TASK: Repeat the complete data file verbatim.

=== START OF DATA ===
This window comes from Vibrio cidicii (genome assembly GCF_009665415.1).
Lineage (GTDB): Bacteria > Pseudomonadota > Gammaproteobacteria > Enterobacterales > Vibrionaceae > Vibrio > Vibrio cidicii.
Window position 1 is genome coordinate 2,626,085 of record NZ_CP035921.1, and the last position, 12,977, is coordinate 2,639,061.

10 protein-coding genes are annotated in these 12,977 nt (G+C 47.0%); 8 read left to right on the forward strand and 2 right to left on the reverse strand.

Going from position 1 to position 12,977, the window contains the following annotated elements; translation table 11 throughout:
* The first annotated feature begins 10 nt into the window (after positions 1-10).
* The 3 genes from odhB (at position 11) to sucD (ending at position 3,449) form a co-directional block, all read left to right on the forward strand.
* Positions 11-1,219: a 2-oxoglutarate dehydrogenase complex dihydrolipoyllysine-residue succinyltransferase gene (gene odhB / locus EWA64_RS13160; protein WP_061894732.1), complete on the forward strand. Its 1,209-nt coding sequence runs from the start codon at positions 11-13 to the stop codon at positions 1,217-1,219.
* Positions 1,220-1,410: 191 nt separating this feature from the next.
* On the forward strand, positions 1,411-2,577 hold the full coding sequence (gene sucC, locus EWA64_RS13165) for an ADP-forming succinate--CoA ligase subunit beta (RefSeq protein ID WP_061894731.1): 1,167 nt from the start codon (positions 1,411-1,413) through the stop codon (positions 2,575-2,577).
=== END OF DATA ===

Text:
This window comes from Vibrio cidicii (genome assembly GCF_009665415.1).
Lineage (GTDB): Bacteria > Pseudomonadota > Gammaproteobacteria > Enterobacterales > Vibrionaceae > Vibrio > Vibrio cidicii.
Window position 1 is genome coordinate 2,626,085 of record NZ_CP035921.1, and the last position, 12,977, is coordinate 2,639,061.

10 protein-coding genes are annotated in these 12,977 nt (G+C 47.0%); 8 read left to right on the forward strand and 2 right to left on the reverse strand.

Going from position 1 to position 12,977, the window contains the following annotated elements; translation table 11 throughout:
* The first annotated feature begins 10 nt into the window (after positions 1-10).
* The 3 genes from odhB (at position 11) to sucD (ending at position 3,449) form a co-directional block, all read left to right on the forward strand.
* Positions 11-1,219: a 2-oxoglutarate dehydrogenase complex dihydrolipoyllysine-residue succinyltransferase gene (gene odhB / locus EWA64_RS13160; protein WP_061894732.1), complete on the forward strand. Its 1,209-nt coding sequence runs from the start codon at positions 11-13 to the stop codon at positions 1,217-1,219.
* Positions 1,220-1,410: 191 nt separating this feature from the next.
* On the forward strand, positions 1,411-2,577 hold the full coding sequence (gene sucC, locus EWA64_RS13165) for an ADP-forming succinate--CoA ligase subunit beta (RefSeq protein ID WP_061894731.1): 1,167 nt from the start codon (positions 1,411-1,413) through the stop codon (positions 2,575-2,577).